Cincinnati residents are thrilled to have a team of 14 goats return for the second year in a row to Colerain Park over the next several weeks, where they will be tackling invasive varieties of vegetation. Goats are commonly used in private residences and public spaces alike, to take on landscaping projects such as these. So if you need some help in your yard, you may want to look into getting a goat for landscaping purposes.
“The goats are a great balance between the labor part and the chemical part,” Treeyo Permaculture's Doug Crouch told Cincinnati.com of the new fluffy additions to their landscaping team. “We’re organic so we don’t use chemicals. It’s not an immediate boom the plants are gone but it’s a long-term goal of getting park to look a more natural way and have our native species reintroduced.”
“The goats are a great interface to the public because it’s just something that they’re not used to seeing,” he continued. “And then we get to educate people about our native ecosystems. The role of the goats and how they can be a benefit to the ecosystem and there’s just a lot of people that have never seen a goat in their life.”
Cincinnati is once again utilizing goats for landscaping purposes.
Just as New York City did last year, Cincinnati's Colerain Township neighborhood is being blessed with goats for two to three weeks this spring. The team of 14, according to WCPO, is being deployed starting Monday, May 16 to remove invasive honeysuckle from the local park, in order to clear some space for native plants. Goats reportedly love honeysuckle and will eat it until there is no more of it — they are essentially a non-toxic, no-impact herbicide that simultaneously improves soil structure and fertilizes the land.
The township, as well as Treeyo Permaculture, is reminding the public to refrain from petting the goats, as they're contained in a space guarded off by an electric fence. They also recommend keeping dogs leashed around the electric fence, and to not feed the goats, as they are eating food supplied by educated handlers. They do, however, encourage people to take pictures and post them to social media, to spread the word of this low-impact manner of landscaping.
According to Cincinatti.com, the goats will work longer if needed. And, if they do a good job, they'll be deployed to other parts of the park to lend a hand with gardening. These goats are clearly appreciated by the public, and you could appreciate them too, if you need work of the like.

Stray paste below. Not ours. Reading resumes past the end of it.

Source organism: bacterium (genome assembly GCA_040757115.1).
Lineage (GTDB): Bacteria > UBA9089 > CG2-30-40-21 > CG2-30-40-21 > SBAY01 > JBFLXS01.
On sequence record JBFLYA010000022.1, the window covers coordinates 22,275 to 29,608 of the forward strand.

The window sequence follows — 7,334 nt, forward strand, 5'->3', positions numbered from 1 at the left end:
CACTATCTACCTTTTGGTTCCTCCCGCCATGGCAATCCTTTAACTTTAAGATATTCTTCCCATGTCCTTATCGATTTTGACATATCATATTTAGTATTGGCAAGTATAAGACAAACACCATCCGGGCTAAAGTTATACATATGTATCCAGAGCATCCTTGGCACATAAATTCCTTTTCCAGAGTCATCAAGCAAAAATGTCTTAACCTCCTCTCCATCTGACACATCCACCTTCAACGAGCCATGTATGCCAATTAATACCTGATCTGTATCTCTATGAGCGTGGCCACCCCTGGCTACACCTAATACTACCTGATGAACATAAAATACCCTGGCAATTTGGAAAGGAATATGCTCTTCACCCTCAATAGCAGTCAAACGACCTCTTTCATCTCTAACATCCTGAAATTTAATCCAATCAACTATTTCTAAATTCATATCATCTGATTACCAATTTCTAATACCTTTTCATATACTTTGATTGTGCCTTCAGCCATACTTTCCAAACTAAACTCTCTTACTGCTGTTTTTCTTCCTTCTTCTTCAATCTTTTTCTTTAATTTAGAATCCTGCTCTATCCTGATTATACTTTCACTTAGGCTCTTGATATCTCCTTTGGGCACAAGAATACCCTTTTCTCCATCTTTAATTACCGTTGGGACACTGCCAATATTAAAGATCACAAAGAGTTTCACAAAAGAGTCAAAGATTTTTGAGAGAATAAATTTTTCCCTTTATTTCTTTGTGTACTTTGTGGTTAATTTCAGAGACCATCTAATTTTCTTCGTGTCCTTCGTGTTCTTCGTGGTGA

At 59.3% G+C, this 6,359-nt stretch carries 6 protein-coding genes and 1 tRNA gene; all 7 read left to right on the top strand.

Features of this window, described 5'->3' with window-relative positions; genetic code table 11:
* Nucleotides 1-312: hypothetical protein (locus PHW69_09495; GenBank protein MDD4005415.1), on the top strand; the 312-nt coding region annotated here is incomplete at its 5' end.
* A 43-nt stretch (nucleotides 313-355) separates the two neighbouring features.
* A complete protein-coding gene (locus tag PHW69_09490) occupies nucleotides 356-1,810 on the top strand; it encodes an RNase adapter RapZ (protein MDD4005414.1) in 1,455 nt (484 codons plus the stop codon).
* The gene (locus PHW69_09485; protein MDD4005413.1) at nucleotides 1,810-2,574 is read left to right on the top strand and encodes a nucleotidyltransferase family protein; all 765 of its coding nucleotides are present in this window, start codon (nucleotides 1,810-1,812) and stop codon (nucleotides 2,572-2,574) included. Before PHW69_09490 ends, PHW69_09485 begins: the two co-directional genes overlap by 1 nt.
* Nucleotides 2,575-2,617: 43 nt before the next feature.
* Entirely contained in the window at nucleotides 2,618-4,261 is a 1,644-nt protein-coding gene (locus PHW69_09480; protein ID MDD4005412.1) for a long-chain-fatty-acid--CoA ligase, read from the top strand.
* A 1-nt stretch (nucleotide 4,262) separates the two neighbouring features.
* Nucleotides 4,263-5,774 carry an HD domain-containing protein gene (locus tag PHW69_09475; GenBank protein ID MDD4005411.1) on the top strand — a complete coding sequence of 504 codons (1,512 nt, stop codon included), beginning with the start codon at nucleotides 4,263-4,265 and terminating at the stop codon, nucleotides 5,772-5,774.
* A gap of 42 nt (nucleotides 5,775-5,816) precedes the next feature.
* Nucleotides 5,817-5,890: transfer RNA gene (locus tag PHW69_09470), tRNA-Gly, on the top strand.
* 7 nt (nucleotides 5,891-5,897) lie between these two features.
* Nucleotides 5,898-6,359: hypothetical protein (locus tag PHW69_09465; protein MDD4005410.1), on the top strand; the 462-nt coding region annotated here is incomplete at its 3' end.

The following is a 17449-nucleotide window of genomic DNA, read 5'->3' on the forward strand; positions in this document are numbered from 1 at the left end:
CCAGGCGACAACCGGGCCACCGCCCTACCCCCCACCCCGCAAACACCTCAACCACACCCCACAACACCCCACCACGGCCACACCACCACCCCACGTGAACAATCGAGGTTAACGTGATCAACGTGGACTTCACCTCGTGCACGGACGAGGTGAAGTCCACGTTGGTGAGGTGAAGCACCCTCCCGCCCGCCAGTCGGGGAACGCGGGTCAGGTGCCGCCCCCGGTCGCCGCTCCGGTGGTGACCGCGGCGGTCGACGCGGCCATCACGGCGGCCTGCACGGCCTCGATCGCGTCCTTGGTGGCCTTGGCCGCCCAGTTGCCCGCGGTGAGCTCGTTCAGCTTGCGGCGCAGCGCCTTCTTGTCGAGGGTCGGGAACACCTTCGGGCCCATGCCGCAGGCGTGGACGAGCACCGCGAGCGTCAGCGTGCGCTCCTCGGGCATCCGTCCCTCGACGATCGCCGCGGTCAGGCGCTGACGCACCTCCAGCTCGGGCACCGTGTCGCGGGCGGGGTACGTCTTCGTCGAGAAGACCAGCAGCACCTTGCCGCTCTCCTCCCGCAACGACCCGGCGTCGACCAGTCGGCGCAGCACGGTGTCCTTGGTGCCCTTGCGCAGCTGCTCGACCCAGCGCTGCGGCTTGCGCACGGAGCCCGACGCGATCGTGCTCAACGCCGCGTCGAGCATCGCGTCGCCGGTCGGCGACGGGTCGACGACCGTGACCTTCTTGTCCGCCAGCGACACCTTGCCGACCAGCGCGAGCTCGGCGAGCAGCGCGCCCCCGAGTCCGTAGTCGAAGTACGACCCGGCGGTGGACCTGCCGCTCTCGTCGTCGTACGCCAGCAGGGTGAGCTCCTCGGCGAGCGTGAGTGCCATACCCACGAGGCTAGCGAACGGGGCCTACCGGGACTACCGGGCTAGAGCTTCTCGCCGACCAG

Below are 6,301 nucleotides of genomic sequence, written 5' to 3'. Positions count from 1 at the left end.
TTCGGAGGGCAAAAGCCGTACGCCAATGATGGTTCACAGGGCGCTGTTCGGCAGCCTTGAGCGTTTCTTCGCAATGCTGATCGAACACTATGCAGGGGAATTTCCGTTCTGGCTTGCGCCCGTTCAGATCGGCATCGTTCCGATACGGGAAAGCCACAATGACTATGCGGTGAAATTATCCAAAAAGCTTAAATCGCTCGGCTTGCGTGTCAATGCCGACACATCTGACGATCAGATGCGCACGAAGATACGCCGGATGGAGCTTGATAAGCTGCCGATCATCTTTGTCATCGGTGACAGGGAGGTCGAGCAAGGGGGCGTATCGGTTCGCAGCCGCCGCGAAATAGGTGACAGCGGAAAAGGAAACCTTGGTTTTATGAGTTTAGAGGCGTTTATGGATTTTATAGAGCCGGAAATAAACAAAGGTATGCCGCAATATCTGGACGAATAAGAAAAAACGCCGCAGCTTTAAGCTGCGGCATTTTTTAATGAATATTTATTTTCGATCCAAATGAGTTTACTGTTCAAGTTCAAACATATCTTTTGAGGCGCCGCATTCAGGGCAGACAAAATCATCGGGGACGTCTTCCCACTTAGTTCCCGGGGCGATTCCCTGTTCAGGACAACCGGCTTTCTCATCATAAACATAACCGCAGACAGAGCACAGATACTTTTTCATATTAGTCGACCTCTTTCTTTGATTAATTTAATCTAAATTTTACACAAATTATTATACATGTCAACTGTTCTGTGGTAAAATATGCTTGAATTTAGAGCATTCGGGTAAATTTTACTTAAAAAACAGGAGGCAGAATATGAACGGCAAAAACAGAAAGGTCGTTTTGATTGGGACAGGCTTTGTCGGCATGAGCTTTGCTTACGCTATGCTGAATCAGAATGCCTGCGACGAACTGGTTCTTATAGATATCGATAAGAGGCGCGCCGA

If you're considering getting a few goats for landscaping purposes, though, there are a few things you should know beforehand.
What to know if you're going to use goats for landscaping purposes:
First off, if you're getting one or more goats, they're living, breathing animals, and you want to make sure you're caring for them to the best of your abilities. Just like us or your other pets, they need a safe living environment, to be groomed, loved, hydrated, vaccinated, and tended to by a specialized vet. Roys Farm has a full guide that gives the basics of looking after goats, if you aren't familiar with doing so.
Next off, if you're simply looking for a low-emissions lawnmower, goats might not be what you're looking for. A study from Leopold Center’s Grass-based Livestock Working Group states that goats will eat grass, but they would much rather eat thistles, brush, weeds, trees, and other types of vegetation you don't want. Their diet won't be complete if it's solely comprised of grass.
And lastly, if you don't want to adopt goats for life, you can rent goats to graze your yard — customers can call Goats on the Go, Rent a Goat, Rent-a-Ruminant, or We Rent Goats to describe the size and terrain of their land, and the service will provide a cost estimate. Day-of, goats will arrive and graze for the day or next few, until the job is completed.